“The hope to which God has called us” by John Newton

“What shall it be, ‘ere long, when the Lord shall call us up to join with those who are now singing before the throne?

What shall it be, when all the children of God, who in different ages and countries have been scattered abroad, shall be all gathered together, and enter into that glorious and eternal rest provided for them– when there shall not be one trace of sin or sorrow remaining, not one discordant note be heard, nothing to disturb, or defile, or lighten the never-ceasing joy!

Such is the hope to which God has called us: that day will surely come, as the present day is already arrived– every moment brings on its approach.

While I am writing and you are reading, we may say, ‘Now is our full salvation nearer.’ (Romans 13:11)

Many a weary step we have taken since the Lord first gave us to believe in His name; but we shall not have to tread the past way over again– some difficulties yet remain, but we know not how few.

Perhaps before we are aware, the Lord may cut short our conflict and say, ‘Come up hither.’

Or at the most it cannot be very long, and He who has been with us thus far, will be with us to the end.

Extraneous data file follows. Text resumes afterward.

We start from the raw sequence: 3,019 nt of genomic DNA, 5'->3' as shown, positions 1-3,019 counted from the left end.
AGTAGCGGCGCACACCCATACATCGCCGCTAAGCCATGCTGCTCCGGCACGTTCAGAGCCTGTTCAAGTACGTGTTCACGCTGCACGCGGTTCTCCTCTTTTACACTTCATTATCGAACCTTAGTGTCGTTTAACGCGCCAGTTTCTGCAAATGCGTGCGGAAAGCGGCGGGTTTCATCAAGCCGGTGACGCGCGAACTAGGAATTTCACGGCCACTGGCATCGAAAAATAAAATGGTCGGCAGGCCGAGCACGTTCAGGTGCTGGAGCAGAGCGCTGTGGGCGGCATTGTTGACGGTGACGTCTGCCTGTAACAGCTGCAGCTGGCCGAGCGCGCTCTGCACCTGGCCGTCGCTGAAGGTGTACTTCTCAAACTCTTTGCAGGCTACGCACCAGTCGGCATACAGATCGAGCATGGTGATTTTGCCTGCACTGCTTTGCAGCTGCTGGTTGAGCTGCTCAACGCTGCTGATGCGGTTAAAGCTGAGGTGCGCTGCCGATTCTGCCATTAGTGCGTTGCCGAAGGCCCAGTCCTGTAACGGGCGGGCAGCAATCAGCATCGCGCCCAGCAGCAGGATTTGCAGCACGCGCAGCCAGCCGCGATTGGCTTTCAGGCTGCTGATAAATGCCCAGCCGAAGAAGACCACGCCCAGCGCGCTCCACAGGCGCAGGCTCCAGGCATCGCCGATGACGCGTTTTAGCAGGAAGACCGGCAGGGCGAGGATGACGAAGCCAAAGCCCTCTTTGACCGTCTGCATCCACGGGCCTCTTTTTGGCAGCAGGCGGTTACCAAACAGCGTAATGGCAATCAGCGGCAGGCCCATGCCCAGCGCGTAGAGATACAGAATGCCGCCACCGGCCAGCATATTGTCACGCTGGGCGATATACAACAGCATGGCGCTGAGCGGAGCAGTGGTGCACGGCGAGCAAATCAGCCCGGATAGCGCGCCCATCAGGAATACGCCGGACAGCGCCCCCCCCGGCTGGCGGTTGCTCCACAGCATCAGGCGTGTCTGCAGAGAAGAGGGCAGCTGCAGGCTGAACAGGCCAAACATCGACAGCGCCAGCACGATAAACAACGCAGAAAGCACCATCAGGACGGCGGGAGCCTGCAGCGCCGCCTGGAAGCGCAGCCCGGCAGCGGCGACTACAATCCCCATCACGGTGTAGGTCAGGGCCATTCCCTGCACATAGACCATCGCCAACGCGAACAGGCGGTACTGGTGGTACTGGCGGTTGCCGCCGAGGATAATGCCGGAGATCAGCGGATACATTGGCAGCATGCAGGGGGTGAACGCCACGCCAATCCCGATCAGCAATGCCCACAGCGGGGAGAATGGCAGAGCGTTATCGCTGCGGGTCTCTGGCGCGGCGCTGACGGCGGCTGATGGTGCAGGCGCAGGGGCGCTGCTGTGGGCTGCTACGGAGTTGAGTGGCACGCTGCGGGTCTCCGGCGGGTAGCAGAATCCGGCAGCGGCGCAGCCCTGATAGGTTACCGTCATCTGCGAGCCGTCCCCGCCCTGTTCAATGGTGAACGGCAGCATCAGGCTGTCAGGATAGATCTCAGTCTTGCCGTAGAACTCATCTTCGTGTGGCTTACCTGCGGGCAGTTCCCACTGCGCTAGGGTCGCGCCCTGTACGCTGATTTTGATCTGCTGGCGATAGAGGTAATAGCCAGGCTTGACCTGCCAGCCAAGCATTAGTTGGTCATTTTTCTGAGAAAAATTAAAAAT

He knows how to manifest Himself even here, to give more than He takes away, and to cause our consolations to exceed our greatest afflictions.

And when we get safely home, we shall not complain that we have suffered too much in the way.

We shall not say, ‘Is this all I must expect after so much trouble?’

No, when we awake into that glorious world, we shall in an instant be satisfied with His likeness. One sight of Jesus as He is will fill our hearts and dry up all our tears.

Let us then resign ourselves into His hands.

Let us gird up the loins of our minds, be sober, and hope to the end.

Let us, like faithful servants, watch for our Lord’s appearance, and pray earnestly that we may be found ready at His coming.

Jesus is able to keep us from falling.

Let us be steady in the use of His instituted means, and sincerely desirous to abstain from all appearance of evil.

The rest we may confidently leave to Him, in whom, whosoever trusts, shall never be ashamed.”

–John Newton, The Christian Correspondent: Or a Series of Religious Letters Written by the Rev. John Newton to Alexander Clunie (Hull: George Prince, 1790), 19-22. This letter was written from Liverpool on May 21, 1763.

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